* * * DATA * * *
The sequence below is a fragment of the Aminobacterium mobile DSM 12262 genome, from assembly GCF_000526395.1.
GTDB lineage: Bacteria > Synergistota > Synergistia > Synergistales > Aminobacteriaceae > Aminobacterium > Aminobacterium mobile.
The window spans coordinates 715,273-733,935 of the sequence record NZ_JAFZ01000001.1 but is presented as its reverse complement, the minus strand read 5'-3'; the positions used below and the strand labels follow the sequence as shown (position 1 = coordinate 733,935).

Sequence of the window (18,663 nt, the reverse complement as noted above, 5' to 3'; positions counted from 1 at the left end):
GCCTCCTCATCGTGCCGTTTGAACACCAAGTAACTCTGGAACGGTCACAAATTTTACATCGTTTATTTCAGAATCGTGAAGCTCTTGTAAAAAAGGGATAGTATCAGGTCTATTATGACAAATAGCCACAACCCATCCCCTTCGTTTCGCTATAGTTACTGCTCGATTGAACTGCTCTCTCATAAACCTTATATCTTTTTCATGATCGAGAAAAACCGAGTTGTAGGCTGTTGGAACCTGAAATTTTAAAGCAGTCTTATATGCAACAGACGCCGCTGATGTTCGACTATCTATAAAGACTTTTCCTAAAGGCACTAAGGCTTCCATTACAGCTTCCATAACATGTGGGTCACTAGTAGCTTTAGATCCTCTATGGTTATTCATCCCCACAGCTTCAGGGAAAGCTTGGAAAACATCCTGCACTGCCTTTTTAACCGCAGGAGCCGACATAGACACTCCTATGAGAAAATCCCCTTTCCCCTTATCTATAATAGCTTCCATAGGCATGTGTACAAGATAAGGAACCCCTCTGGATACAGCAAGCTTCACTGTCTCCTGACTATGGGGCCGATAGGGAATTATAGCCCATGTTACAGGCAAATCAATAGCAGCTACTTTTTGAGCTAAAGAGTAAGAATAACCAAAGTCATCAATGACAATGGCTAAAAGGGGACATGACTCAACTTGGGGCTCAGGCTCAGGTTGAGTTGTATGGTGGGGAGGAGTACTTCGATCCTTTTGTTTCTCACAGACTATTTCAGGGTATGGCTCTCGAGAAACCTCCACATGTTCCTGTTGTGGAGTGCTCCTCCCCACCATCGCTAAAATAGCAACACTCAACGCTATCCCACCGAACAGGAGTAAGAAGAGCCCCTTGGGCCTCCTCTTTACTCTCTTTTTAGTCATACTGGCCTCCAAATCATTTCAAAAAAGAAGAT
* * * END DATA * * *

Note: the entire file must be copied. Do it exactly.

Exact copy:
The sequence below is a fragment of the Aminobacterium mobile DSM 12262 genome, from assembly GCF_000526395.1.
GTDB lineage: Bacteria > Synergistota > Synergistia > Synergistales > Aminobacteriaceae > Aminobacterium > Aminobacterium mobile.
The window spans coordinates 715,273-733,935 of the sequence record NZ_JAFZ01000001.1 but is presented as its reverse complement, the minus strand read 5'-3'; the positions used below and the strand labels follow the sequence as shown (position 1 = coordinate 733,935).

Sequence of the window (18,663 nt, the reverse complement as noted above, 5' to 3'; positions counted from 1 at the left end):
GCCTCCTCATCGTGCCGTTTGAACACCAAGTAACTCTGGAACGGTCACAAATTTTACATCGTTTATTTCAGAATCGTGAAGCTCTTGTAAAAAAGGGATAGTATCAGGTCTATTATGACAAATAGCCACAACCCATCCCCTTCGTTTCGCTATAGTTACTGCTCGATTGAACTGCTCTCTCATAAACCTTATATCTTTTTCATGATCGAGAAAAACCGAGTTGTAGGCTGTTGGAACCTGAAATTTTAAAGCAGTCTTATATGCAACAGACGCCGCTGATGTTCGACTATCTATAAAGACTTTTCCTAAAGGCACTAAGGCTTCCATTACAGCTTCCATAACATGTGGGTCACTAGTAGCTTTAGATCCTCTATGGTTATTCATCCCCACAGCTTCAGGGAAAGCTTGGAAAACATCCTGCACTGCCTTTTTAACCGCAGGAGCCGACATAGACACTCCTATGAGAAAATCCCCTTTCCCCTTATCTATAATAGCTTCCATAGGCATGTGTACAAGATAAGGAACCCCTCTGGATACAGCAAGCTTCACTGTCTCCTGACTATGGGGCCGATAGGGAATTATAGCCCATGTTACAGGCAAATCAATAGCAGCTACTTTTTGAGCTAAAGAGTAAGAATAACCAAAGTCATCAATGACAATGGCTAAAAGGGGACATGACTCAACTTGGGGCTCAGGCTCAGGTTGAGTTGTATGGTGGGGAGGAGTACTTCGATCCTTTTGTTTCTCACAGACTATTTCAGGGTATGGCTCTCGAGAAACCTCCACATGTTCCTGTTGTGGAGTGCTCCTCCCCACCATCGCTAAAATAGCAACACTCAACGCTATCCCACCGAACAGGAGTAAGAAGAGCCCCTTGGGCCTCCTCTTTACTCTCTTTTTAGTCATACTGGCCTCCAAATCATTTCAAAAAAGAAGAT